4. Admitting guilt to the officer
Now I know this one seems very obvious, and you might be asking yourself, who would do that?! As surprising as it may seem, I have lost count of the number of client’s I have that admitted guilt to the officer during a DWI investigation. Personally, I think this mistake is somewhat tied to the “talk your way out of it” mistake. Other people might genuinely feel remorse for making a foolish mistake of driving after a few drinks. Still others might admit guilt because they are simply trying to be honest with the officer. No matter what the reason is, I’ve never encountered a case where I thought the client made a good decision by admitting to the officer that they were drunk, or under the influence of alcohol or drugs. While I don’t advise being dishonest with police, the simple truth is that whether or not someone is legally intoxicated is a question of law, and the difference between having a drink, feeling a little “buzzed”, and being falling down drunk is significant. Officers don’t differentiate because their job is to secure enough evidence for a conviction. I’m yet to find a cop who purposely sought out evidence to exonerate a DWI suspect!
5. NOT ASKING TO SPEAK TO YOUR LAWYER!!!
This is the least obvious, and absolutely the most common mistake I see when I defend people charged with DWI or DUI offenses. Officers do not inform you that you have the right to ask to speak with an attorney AT ANY POINT during their investigation. Specifically, if you are ever asked to submit to a breathalyzer or blood test, simply telling the officer you want to speak to a lawyer triggers a statutory 20 minute period during which the officer is legally bound to afford you the opportunity to contact a lawyer. Generally speaking, anytime you feel like you are the subject of a criminal investigation, DWI or otherwise, you shouldn’t make any statements to the police until you’ve had an opportunity to be counseled by your attorney. Even in the middle of the night, as a St. Louis DWI attorney, I take calls and answer questions, like “Should I blow?”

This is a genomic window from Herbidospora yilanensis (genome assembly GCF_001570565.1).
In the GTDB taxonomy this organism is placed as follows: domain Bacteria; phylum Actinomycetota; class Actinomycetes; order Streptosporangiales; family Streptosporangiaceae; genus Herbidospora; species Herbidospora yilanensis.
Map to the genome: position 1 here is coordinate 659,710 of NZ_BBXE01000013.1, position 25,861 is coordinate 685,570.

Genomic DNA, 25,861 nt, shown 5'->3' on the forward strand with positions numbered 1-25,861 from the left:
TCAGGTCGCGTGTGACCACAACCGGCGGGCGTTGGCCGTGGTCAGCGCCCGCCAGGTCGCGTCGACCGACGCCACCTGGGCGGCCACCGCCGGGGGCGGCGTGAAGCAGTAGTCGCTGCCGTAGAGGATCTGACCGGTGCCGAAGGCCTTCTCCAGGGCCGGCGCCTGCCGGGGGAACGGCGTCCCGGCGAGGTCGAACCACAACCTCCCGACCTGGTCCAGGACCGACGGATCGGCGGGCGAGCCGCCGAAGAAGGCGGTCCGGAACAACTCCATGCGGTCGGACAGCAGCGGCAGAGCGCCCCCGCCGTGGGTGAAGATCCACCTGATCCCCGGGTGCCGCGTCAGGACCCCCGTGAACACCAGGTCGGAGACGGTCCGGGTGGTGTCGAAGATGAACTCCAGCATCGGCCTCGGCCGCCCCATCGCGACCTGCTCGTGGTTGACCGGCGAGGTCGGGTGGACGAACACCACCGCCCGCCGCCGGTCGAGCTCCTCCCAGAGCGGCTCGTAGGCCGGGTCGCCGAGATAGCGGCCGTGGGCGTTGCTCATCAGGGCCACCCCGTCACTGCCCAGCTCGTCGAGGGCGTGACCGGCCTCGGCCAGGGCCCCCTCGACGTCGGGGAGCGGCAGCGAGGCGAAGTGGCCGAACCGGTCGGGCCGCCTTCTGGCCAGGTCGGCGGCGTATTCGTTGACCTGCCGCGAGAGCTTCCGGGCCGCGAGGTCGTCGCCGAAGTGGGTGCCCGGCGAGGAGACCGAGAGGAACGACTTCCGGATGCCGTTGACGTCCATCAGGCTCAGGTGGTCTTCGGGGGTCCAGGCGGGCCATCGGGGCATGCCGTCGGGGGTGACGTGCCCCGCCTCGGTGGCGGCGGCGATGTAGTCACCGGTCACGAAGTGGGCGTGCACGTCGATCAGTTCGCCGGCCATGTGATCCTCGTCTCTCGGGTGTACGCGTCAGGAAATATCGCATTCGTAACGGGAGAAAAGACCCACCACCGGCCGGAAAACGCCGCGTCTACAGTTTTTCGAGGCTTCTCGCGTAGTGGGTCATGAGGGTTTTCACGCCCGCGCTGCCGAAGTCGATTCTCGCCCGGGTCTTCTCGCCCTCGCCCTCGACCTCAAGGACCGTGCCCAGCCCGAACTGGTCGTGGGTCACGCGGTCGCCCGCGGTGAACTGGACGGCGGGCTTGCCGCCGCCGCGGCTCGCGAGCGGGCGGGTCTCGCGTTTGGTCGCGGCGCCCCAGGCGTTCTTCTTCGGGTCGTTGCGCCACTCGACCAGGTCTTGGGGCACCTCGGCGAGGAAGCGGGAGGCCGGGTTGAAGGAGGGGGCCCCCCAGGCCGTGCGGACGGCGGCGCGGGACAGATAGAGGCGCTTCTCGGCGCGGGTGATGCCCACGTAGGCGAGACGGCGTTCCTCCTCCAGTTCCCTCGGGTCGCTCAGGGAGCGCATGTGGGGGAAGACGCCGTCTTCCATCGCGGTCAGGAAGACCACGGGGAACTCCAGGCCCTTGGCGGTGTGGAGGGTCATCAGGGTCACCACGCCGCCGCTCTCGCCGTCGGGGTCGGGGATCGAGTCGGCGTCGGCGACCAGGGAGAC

Being arrested for DWI can be a terrifying and emotional experience. No matter what you do to prepare, chances are that if you are in this situation you will make these mistakes, among others. The most important thing you can do to prevent being arrested for DWI is to never drive after you have been drinking. Aside from that, mistakes are made by both police and the public when it comes to a possible DWI. If you have been charged with a DWI you should contact your lawyer immediately to understand not only what your rights are, but also the possible consequences of the charge, and your options for fighting a DWI.
*The information and opinions contained in this document are in no way meant to create a client-lawyer relationship and are NOT LEGAL ADVICE. While this post is not meant as an advertisement for legal services, the choice of an attorney is an important decision and should not be based solely on advertisements.